Search Results: "John McPhee"


BOOK REVIEW

PIECES OF THE FRAME by John McPhee
ESSAYS & ANTHOLOGIES
Released: June 23, 1975

"Occasional reading—McPhee is one of the most unobtrusively instructive and pleasurable writers around."
As everyone knows, McPhee is a man of many parts and interests and this is an assortment of his casuals which take place here and there. Read full book review >

BOOK REVIEW

Released: Nov. 21, 1966

"A casual autocrat, he's a wonderful presence in print as he must be to all those who have known him."
From The New Yorker, this effortless portrait of Frank Learoyd Boyden, who came to Deerfield Academy in 1902 at the age of twenty-two and is still, in his own words, an "indestructible and infallible" figure, is full of life—a remarkable life. Read full book review >

BOOK REVIEW

BIOGRAPHY & MEMOIR
Released: May 1, 1974

"McPhee's warm portrayal of Taylor and his detailed assessment of current security practices will make your fears mushroom."
"I think we have to live with the expectation that once every four or five years a nuclear explosion will take place and kill a lot of people." Read full book review >

BOOK REVIEW

THE PINE BARRENS by John McPhee
NON-FICTION
Released: April 29, 1968

"All in all, enlivened facts, some well remembered events, and the customary pleasant softshoe styling."
This is one of John McPhee's extended profiles (The Headmaster, Oranges, etc.) guessably of New Yorker derivation. Read full book review >

BOOK REVIEW

THE FOUNDING FISH by John McPhee
NON-FICTION
Released: Oct. 1, 2002

"'I'm a shad fisherman,' says McPhee. True, but also a talented portraitist of the fish, a Gilbert Stuart of the species, and a William Hogarth, too, sticking an elbow into the ribs of his obsession."
A blue-chip tour of the American shad from McPhee (Annals of the Former World, 1998, etc.), maestro of the extended essay, if not the fly rod. Read full book review >

BOOK REVIEW

RISING FROM THE PLAINS by John McPhee
Released: Oct. 6, 1986

"A rather specialized topic, but one which is presented with style and, in the portrait of Love and his family, with affection and grace as well."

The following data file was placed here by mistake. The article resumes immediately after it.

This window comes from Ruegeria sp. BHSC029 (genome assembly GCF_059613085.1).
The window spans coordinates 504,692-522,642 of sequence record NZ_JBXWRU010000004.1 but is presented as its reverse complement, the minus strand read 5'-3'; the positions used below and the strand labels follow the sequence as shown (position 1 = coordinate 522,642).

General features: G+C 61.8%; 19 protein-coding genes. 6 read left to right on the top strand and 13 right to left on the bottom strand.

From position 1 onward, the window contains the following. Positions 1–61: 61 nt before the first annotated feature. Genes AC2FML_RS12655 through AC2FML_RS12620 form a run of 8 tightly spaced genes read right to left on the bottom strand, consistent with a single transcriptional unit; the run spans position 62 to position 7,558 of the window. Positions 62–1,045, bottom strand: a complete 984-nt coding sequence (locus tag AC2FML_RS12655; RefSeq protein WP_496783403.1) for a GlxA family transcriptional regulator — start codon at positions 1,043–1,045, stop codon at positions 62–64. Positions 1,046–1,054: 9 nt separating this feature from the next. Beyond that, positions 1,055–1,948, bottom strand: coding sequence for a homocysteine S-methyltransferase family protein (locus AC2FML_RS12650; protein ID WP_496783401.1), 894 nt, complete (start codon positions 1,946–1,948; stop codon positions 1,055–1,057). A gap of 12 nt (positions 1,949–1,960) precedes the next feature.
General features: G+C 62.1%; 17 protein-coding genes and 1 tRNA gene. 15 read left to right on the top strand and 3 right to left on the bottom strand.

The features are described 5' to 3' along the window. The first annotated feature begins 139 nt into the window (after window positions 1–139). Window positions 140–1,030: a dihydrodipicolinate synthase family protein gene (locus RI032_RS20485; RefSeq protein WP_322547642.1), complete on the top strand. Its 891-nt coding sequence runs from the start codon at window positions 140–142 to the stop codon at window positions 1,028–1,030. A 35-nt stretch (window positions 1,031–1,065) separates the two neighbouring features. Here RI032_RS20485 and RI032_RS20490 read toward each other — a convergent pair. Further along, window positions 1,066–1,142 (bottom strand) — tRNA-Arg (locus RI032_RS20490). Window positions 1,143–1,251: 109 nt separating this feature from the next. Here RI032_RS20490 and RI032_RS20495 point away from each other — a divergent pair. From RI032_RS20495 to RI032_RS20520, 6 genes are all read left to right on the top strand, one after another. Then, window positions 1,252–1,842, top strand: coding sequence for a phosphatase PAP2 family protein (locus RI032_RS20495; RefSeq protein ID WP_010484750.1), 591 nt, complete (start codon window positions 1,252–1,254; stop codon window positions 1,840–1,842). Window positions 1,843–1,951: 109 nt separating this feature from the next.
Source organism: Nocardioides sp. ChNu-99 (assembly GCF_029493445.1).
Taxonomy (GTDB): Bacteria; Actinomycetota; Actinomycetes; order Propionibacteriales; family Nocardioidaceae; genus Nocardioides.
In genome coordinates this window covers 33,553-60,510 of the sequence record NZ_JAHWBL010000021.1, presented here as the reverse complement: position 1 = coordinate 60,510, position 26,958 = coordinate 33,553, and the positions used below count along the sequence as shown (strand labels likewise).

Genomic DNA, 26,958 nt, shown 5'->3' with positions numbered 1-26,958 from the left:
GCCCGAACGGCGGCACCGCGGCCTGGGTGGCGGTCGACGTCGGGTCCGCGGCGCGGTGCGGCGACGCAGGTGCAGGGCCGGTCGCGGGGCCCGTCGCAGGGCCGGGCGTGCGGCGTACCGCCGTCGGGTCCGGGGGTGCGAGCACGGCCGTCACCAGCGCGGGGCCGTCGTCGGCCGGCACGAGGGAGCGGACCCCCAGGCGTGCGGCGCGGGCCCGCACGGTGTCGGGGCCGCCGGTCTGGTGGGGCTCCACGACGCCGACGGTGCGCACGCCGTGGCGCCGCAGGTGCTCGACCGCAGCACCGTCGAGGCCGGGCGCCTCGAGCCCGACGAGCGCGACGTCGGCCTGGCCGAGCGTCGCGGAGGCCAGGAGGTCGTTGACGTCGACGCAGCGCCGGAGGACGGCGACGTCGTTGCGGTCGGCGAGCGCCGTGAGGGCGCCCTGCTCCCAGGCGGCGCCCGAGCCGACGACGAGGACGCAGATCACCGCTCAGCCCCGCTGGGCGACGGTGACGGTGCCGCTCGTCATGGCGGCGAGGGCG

The third installment of McPhee's ongoing series, Annals of the Former World. Read full book review >

BOOK REVIEW

IN SUSPECT TERRAIN by John McPhee
Released: March 1, 1983

"With Basin and Range (1981) and this latest excursion, McPhee has done the same thing, stylishly, for the general reader."
With his usual flair McPhee embodies the driving spirit of geology's language—"crunching scum," "orogeny," "kettles," "kames"—in a running biography of Anita Harris, a plain-talking, practical-minded geologist who learned her earth science at Brooklyn College. Read full book review >

BOOK REVIEW

COMING INTO THE COUNTRY by John McPhee
BIOGRAPHY & MEMOIR
Released: Nov. 18, 1977

"Flecked with irony, written with rhythm and style—and more than the sum of its parts."
Alaska: the last frontier, a land of insulated stalwarts, climatic exigencies, and nineteen streams named Salmon. Read full book review >

BOOK REVIEW

DRAFT NO. 4 by John McPhee
ESSAYS & ANTHOLOGIES
Released: Sept. 5, 2017

"A superb book about doing his job by a master of his craft."
The renowned writer offers advice on information-gathering and nonfiction composition. Read full book review >

BOOK REVIEW

LOOKING FOR A SHIP by John McPhee
Released: Sept. 1, 1990

"This classic sea story, previously published in The New Yorker, also asks why America responds in slow motion to global conditions."
McPhee embarks on a cargo ship to South America, scouting the endangered life of the American Merchant Marine. Read full book review >

BOOK REVIEW

THE SURVIVAL OF THE BARK CANOE by John McPhee
NON-FICTION
Released: Nov. 9, 1975

"Another unique profile by a master craftsman."
McPhee is one of the few contemporary writers whose own enthusiasm, acquisitive curiosity and delight in the minor marvels evokes a similar reader response. Read full book review >

BOOK REVIEW

IRONS IN THE FIRE by John McPhee
ESSAYS & ANTHOLOGIES
Released: April 1, 1997

"For old hands, more of the unique pleasures you have come to expect."
Nothing, it seems, is beyond McPhee's purview, and these seven essays (which first ran in the New Yorker) offer further evidence that in the right hands even the most prosaic of topics harbors an unsuspected richness of surprising facts and fancies. Read full book review >